Robin Hughes (KCL) - 2016-17 Students
Metaphysical Vagueness: A rigorous account and some applications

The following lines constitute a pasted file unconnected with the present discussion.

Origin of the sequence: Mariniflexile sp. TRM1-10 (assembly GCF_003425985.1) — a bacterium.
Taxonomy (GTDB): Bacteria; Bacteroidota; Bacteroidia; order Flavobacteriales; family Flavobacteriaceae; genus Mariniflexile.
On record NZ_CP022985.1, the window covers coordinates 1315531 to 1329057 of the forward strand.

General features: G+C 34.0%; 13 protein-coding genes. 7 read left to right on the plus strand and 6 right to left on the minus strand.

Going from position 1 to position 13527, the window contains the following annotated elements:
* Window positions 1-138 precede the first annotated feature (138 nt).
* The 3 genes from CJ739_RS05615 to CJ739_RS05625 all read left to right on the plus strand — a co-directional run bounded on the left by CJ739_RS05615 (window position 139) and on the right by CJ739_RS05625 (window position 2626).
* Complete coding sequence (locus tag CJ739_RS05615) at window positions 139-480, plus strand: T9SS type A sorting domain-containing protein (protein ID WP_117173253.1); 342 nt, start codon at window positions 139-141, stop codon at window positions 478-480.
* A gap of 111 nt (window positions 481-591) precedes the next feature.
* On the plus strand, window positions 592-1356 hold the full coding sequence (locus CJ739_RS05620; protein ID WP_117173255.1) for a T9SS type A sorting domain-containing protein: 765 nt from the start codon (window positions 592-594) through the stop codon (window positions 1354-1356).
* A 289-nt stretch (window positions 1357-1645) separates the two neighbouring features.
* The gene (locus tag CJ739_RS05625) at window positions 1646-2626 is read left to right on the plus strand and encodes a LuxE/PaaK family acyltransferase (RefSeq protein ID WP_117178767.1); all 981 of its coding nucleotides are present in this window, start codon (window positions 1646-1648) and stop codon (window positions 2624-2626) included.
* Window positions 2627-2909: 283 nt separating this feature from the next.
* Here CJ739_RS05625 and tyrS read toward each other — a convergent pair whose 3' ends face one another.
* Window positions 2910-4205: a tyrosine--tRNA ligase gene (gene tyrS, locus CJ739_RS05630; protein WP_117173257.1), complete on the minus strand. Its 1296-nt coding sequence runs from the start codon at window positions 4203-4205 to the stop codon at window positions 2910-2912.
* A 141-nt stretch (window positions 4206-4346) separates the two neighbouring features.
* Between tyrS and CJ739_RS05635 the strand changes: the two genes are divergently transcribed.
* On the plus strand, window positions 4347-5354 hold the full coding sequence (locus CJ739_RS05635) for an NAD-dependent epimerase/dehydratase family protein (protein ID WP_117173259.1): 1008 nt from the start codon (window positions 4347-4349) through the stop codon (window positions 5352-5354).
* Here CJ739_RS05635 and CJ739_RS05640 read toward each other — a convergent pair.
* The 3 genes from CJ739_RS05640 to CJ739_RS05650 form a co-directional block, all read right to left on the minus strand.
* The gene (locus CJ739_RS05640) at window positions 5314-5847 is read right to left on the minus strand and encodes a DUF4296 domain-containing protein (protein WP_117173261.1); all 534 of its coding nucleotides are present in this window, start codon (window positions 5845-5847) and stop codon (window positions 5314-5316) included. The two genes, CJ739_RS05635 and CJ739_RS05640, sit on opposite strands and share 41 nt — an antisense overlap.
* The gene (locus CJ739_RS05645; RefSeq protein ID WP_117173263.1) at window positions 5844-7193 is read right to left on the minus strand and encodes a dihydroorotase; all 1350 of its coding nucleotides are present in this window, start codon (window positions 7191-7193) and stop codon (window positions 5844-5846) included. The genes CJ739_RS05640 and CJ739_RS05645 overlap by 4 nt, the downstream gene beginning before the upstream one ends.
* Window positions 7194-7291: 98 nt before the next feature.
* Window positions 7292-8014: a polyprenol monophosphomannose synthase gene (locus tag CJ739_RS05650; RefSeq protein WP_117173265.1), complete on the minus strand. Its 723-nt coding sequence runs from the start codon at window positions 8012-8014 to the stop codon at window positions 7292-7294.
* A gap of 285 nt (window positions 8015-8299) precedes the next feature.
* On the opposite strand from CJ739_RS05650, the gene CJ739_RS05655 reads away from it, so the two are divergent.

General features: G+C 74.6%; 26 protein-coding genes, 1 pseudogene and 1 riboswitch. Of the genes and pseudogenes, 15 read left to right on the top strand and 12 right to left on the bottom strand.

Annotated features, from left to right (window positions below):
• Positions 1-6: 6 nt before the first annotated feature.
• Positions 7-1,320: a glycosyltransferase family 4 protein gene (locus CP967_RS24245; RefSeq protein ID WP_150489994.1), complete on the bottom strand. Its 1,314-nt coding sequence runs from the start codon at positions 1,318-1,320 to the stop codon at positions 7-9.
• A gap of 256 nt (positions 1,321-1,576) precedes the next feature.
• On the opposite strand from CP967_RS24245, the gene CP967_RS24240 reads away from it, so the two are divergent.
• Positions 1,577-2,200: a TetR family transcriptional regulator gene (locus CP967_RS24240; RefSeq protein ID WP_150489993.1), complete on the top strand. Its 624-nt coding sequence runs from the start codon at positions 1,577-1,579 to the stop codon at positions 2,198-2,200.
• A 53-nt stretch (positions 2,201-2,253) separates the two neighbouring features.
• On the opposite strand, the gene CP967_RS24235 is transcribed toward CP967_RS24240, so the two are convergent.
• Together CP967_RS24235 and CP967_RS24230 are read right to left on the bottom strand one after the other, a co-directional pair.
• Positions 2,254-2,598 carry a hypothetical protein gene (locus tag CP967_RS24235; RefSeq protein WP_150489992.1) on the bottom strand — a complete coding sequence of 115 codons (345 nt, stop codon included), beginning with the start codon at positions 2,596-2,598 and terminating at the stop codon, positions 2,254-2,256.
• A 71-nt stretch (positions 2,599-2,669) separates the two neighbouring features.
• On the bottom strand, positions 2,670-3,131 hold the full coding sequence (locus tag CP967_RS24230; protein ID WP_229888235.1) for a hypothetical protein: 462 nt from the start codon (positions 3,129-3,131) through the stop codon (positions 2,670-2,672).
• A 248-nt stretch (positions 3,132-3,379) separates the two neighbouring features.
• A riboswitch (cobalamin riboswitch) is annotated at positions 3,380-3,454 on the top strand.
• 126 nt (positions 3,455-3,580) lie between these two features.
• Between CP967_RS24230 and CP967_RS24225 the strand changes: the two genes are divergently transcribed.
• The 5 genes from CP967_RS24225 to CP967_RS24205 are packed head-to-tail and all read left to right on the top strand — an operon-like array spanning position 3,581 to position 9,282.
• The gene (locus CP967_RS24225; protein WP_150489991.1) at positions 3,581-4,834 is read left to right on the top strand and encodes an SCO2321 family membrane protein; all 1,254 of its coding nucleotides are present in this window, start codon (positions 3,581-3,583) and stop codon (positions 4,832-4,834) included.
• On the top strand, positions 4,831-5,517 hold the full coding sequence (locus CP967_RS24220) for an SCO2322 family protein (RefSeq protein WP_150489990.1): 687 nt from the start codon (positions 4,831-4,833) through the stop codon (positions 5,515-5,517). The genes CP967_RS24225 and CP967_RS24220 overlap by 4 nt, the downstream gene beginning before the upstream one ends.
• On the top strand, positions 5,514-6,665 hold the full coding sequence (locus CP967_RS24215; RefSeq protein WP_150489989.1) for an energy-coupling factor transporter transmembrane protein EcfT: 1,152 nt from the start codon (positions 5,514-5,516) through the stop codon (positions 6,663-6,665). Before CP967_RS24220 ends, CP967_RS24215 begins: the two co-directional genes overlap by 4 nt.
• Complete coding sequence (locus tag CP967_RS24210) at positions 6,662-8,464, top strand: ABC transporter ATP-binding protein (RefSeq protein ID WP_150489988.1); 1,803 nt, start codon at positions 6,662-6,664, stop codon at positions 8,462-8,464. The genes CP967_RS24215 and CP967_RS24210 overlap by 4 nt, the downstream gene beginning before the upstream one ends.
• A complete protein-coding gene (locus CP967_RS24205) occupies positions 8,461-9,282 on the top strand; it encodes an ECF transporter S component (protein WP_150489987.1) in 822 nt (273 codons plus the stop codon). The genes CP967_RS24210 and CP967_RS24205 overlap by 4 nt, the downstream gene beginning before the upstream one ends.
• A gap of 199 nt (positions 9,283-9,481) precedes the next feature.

Metaphysical vagueness is the idea that the world itself is unsettled or indeterminate in some way. That is, independently of our representations or conceptualisations, there is no determinate matter of fact concerning some aspects of the world. A classic example is the boundary of Mt Kilimanjaro: plausibly, there is simply no fact as to whether one particular rock belongs to Kilimanjaro or the plain surrounding it. The first aim of my project is to give a rigorous account of what it means for this seemingly odd state of affairs to exist. The second aim is to apply this account to various philosophical problems. For instance, once we have an account of metaphysical vagueness, we might be better placed to answer questions regarding composition (what does it take for some objects to compose a larger object) and personal identity (how much change can an individual undergo while remaining the same person).